Hardball? or Developing Standards?

| | Comments (4)

Discussion at Amy Welborn's blog.

The News Article

This made interesting discussion at the breakfast table this morning. It is close to what we have been considering doing at the parish. I am not sure that I would dismiss the kids from class, but I am interested in separating attendance at class from formation for the sacrament. Why should attendance at class mean one is ready for a sacrament?

There are other factors determining readiness for a sacrament, the way you live being one of them.

Attendance at Mass is something to pay attention to. If you are not attending the liturgy, if your familiy is not part of the community, why is there a perceived right to the sacrament, unless it is diminished to simply a cultural rite of passage.

Bookmark and Share


I can see deferring the sacraments but not kicking kids out of class. Jesus didn't put any conditions on allowing the children to come to him and children shouldn't be denied formation for the shortcoming of their parents.

I just wanted to share a little anecdote. When my son received First Holy Communion, a couple of years ago, the pastor asked all the kids if they could tell why Jesus chose to give Himself to us in the Eucharist. A lot of the other children raised their hands and gave their answers. My son was the last to raise his hand. The pastor called his name and asked the question again, and my son answered, "So we wouldn't be lonely." That's given me pause to stop and ponder ever since then.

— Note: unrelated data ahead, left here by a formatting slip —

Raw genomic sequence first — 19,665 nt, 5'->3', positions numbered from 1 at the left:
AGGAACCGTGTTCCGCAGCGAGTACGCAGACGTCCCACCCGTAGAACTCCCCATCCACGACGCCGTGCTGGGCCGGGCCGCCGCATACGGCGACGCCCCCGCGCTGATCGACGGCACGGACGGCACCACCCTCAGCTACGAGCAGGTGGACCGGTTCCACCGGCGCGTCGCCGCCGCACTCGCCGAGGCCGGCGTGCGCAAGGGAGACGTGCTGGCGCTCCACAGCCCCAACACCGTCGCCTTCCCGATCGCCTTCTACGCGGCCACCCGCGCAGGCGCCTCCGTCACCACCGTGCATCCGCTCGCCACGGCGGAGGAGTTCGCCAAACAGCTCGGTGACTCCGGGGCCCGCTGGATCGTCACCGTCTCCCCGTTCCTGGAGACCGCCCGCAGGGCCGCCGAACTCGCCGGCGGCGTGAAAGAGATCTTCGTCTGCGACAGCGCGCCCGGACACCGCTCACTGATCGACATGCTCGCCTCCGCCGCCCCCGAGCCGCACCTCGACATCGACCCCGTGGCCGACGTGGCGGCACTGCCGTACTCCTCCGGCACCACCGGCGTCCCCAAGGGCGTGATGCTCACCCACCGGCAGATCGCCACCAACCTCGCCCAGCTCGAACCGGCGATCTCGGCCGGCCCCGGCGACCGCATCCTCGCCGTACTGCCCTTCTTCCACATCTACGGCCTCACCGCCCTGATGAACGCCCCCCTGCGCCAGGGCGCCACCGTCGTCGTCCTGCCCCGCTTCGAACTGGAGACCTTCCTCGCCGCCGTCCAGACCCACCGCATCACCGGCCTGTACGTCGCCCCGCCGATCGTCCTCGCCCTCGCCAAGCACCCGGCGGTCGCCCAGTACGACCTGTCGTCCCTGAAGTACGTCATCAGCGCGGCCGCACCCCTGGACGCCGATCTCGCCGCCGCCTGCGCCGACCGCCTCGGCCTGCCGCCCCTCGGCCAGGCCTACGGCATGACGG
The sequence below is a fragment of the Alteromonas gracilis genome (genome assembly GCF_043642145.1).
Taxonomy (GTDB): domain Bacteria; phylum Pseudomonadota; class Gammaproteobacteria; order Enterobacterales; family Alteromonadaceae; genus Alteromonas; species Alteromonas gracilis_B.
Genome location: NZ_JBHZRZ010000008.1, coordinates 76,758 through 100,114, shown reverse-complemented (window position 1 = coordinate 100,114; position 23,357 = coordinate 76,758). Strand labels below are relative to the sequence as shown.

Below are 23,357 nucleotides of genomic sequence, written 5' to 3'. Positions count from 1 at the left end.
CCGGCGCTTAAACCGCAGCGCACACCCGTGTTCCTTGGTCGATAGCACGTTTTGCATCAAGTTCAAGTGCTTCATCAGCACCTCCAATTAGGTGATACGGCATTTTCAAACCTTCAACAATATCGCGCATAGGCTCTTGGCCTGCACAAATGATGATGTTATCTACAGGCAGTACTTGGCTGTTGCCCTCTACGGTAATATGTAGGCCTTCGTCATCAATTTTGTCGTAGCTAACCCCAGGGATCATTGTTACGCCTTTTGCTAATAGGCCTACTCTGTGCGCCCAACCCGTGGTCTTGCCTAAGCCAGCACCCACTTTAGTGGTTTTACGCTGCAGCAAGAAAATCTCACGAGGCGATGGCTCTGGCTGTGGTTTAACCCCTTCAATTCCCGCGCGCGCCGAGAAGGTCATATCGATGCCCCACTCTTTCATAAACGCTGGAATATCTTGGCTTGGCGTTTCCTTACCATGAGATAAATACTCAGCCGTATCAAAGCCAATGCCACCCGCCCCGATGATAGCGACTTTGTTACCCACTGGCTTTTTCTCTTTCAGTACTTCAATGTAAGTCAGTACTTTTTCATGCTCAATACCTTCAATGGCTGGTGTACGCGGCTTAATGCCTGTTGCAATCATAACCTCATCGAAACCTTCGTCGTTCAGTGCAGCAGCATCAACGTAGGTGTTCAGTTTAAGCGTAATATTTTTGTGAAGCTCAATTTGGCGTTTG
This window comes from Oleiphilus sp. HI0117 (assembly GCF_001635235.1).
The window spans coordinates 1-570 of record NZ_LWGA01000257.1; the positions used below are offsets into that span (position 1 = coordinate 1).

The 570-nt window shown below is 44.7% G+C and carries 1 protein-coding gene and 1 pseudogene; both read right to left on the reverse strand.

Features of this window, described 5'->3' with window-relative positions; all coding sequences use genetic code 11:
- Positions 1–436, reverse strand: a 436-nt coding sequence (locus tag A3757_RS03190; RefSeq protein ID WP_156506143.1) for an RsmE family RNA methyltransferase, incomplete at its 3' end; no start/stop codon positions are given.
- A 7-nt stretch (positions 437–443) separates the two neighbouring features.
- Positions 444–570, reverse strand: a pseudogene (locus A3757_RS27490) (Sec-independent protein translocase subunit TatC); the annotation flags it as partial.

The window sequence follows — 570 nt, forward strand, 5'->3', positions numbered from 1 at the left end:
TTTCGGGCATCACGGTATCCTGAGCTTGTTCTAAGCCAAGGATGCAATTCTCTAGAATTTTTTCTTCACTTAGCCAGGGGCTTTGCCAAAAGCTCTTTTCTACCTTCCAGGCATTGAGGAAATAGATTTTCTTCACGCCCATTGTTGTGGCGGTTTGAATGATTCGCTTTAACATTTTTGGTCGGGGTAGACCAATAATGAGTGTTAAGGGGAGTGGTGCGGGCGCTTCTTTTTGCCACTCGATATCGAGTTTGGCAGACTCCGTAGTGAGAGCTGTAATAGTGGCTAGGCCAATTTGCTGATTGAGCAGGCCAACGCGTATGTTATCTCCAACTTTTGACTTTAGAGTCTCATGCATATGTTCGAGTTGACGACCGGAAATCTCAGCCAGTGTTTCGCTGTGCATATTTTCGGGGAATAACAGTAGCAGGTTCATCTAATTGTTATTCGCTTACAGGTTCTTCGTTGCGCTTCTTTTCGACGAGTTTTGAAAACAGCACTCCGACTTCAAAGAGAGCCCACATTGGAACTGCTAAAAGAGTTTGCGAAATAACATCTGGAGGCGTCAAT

In our parish, the question "Is there a grandparent attending Mass, who will take responsibility for the child's attendance and participation?" is also a relevant question.

Also, in our parish, the faith formation is on Sunday morning between the 2 Masses, which makes Mass attendance, at least for the children, a bit easier to arrange.

Then there are always children whose parents are divorced, who spend every other weekend with the parent they do not live with, and often those parents do not value Mass attendance.

How much good will be accomplished by pressuring these parents to attend Mass for a year? My hunch is, not much. How much long term damage will be done? Perhaps a good deal.

I sympathize with anyone working in faith formation, there is a problem, but is this the solution?

In my last parish, the pastor taught the classes in the church himself; he rotated age groups throughout the year.

Every child was required to bring an adult (over 18, I believe) relative, who would sit next to the child during the class.

I think that this was modeled on programs in Mexico.

  one of Fr. Keyes' photos

August 2012

Sun Mon Tue Wed Thu Fri Sat
      1 2 3 4
5 6 7 8 9 10 11
12 13 14 15 16 17 18
19 20 21 22 23 24 25
26 27 28 29 30 31  

Contact us

St. Gaspar's Letters

Who is St. Maria de Mattias?

Why Precious Blood?

What is a Precious Blood Missionary?

Our International Website

What the Pope said to us


About this Entry

This page contains a single entry by Fr. Jeffrey Keyes, C.PP.S. published on June 28, 2005 7:40 AM.

Reflections was the previous entry in this blog.

On the Road is the next entry in this blog.

Find recent content on the main index or look in the archives to find all content.